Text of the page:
Universtiy of Miami Miller School of Medicine Graduate and Postdoctoral Programs

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The many elements behind effective big data analysis.

NIH Award Will Help Expand Big Data

October 20, 2017

More and more often in this era of big data, it’s not a lack of information that’s the issue. Instead, it can be sorting through a tsunami of data to find what’s most relevant and meaningful to drive medical research forward. Now a $1.4 million grant from the National Institute of Health will boost efforts of a team of researchers at the University of Miami Miller School of Medicine.

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The Alzheimer’s disease Follow-Up Study research team during a study meeting. From left, Brian Kunkle, Ph.D., Jeffery Vance, M.D., Ph.D., Katrina Celis Delgado, M.D., Margaret Pericak-Vance, Ph.D., Larry Deon Adams, and Michael Cuccaro, Ph.D. Delgado and Adams are clinical coordinators for the HIHG diversity studies.

Miller School and Collaborators to Receive up to $30.2 Million for Alzheimer’s Research

October 05, 2017

The University of Miami Miller School of Medicine and collaborators have been selected to receive awards totaling up to $30.2 million in grant funding for Alzheimer’s disease research. The awards include a grant expected to total $22.7 million over five years and a second grant for $7.5 million. Both awards were given by the National Institute on Aging, part of the National Institutes of Health.

Read more about the research funding grants »

Taste buds on tongue.

Researchers Begin to Solve Mystery of Taste’s Journey to the Brain

October 02, 2017

We are all able to distinguish among different taste characteristics, but how that information is encoded and transmitted from our taste buds to our brain is still an open question. This is because the molecular “fingerprints” of gustatory neurons have remained a mystery. Now, researchers at the Miller School of Medicine have uncovered the molecular identities of the sensory neurons in taste’s gateway to the brain.

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From left, Massimo D’Amico, Laura Bianchi, Ph.D., and Rachele Sangaletti, Ph.D.

Research Sheds New Light on Mechanisms of Protection in Ischemic Stroke

August 29, 2017

Researchers at the University of Miami Miller School of Medicine have discovered that a gene belonging to a gene family known to be involved in cell death in ischemic stroke will, when knocked out (genetically modified), confer protection on neurons, keeping them alive despite the presence of an ischemic insult. This opens the door to possible new treatments for stroke.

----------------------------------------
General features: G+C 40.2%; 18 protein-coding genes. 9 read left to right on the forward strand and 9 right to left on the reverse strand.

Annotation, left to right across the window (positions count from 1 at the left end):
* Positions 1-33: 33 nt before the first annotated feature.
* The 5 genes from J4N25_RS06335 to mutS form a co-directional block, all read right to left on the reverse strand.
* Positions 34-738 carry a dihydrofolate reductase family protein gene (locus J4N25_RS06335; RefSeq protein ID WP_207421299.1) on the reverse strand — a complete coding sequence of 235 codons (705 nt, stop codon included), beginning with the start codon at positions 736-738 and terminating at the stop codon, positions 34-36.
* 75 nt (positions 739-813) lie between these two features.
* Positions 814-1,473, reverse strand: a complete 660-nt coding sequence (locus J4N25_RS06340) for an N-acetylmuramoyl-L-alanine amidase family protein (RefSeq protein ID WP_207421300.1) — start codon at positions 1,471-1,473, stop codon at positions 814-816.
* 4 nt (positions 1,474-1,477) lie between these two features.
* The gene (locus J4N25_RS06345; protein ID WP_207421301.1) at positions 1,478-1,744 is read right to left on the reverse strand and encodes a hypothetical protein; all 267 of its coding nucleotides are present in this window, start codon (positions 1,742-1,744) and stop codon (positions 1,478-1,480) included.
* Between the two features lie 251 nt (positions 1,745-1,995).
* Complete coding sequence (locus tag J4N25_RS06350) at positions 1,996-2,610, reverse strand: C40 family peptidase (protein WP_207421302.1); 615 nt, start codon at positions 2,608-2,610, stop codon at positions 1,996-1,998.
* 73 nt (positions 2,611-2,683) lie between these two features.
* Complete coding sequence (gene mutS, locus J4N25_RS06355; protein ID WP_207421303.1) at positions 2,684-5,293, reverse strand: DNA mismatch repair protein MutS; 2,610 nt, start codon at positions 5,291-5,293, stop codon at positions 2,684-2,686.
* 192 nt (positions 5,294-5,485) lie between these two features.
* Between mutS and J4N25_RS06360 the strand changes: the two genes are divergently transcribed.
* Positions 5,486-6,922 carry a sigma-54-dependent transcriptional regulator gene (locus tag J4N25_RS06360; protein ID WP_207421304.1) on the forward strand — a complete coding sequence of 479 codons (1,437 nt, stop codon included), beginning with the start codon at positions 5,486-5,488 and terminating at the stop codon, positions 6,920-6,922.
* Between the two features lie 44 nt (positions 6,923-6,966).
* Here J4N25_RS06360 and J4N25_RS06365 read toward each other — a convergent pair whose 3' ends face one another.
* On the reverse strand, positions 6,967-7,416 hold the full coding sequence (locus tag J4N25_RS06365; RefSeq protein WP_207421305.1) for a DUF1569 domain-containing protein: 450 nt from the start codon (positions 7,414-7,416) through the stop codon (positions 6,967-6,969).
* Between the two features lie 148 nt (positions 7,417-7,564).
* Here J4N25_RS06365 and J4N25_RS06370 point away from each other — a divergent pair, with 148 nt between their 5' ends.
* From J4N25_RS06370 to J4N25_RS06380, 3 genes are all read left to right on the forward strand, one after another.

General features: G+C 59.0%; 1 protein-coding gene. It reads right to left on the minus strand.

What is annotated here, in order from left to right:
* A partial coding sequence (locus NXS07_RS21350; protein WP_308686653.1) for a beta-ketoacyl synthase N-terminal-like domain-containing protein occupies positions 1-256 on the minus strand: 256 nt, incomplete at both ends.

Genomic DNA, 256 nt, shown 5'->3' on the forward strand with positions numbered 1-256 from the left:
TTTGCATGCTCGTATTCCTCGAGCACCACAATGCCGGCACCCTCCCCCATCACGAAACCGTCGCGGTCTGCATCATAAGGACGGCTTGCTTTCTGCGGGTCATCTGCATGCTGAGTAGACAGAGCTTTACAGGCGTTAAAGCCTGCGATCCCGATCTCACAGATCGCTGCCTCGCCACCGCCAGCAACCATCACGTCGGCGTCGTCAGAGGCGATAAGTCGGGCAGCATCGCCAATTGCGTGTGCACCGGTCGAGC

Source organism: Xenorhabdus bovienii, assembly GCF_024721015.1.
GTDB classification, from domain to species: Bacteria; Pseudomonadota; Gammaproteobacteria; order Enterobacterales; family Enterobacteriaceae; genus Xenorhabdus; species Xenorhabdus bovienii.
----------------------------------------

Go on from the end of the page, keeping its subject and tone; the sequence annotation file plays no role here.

Read more about the Bianchi lab's research »

Taste is the

Miller School Researchers Pursue Answers to the Mysteries of Taste

August 11, 2017

Why do we eat what we eat? As obvious as it may sound, the strongest determinant, other than availability, is taste. Our reaction to taste — a range of responses from yum to yuck — is often instantaneous yet highly personalized. So we eat what we like, but why do we like what we like? And personal preferences aside, does taste really matter? For two researchers at the Miller School of Medicine, the answer is yes.

Read more about the research on taste »

From left, Diego Venegas, M.D., advisor, Julio Barredo, M.D., international advisor, Patricia Garcia, M.D., M.P.H., Ph.D., Minister of Health, Franklin Aldecoa, M.D., advisor, and Gino Venegas, M.D., senior advisor.

Sylvester Oncologist Dr. Julio Barredo Helps Peru Improve Outcomes of Kids with Leukemia

August 07, 2017

For Peruvian native Julio Barredo, M.D., director of children’s cancer programs at Sylvester Comprehensive Cancer Center at the University of Miami Miller School of Medicine, visits to his home country were often painful. He saw a cure rate of only 40 percent for the 700 children diagnosed annually with acute lymphoblastic leukemia, the most common childhood cancer. He knew that many of them were dying unnecessarily.

Read more about Dr. Barredo's work in Peru »

Dr. Guillermo Prado Named ‘Research Exemplar’

August 03, 2017

Graduate School Dean Guillermo “Willy” Prado, Ph.D., an internationally known expert in effective intervention strategies for at-risk youth, has been named a “research exemplar” by The Research Exemplar Project at Washington University School of Medicine. Prado is the Leonard M. Miller Professor of Public Health Sciences and director of the Division of Prevention Science and Community Health.

Read more about Dr. Prado »

The invasive shrub Prosopis juliflora.

Study Shows Removal of Invasive Shrub Can Help Reduce Malaria Transmission

July 24, 2017

Removing the flowers of the invasive shrub Prosopis juliflora from mosquito-prone areas might be a simple way to help reduce malaria transmission, according to a new study co-authored by John Beier, Sc.D., a world-renowned University of Miami Miller School of Medicine entomologist, professor of public health sciences and director of the Division of Environmental and Public Health.

Read more about the malaria study »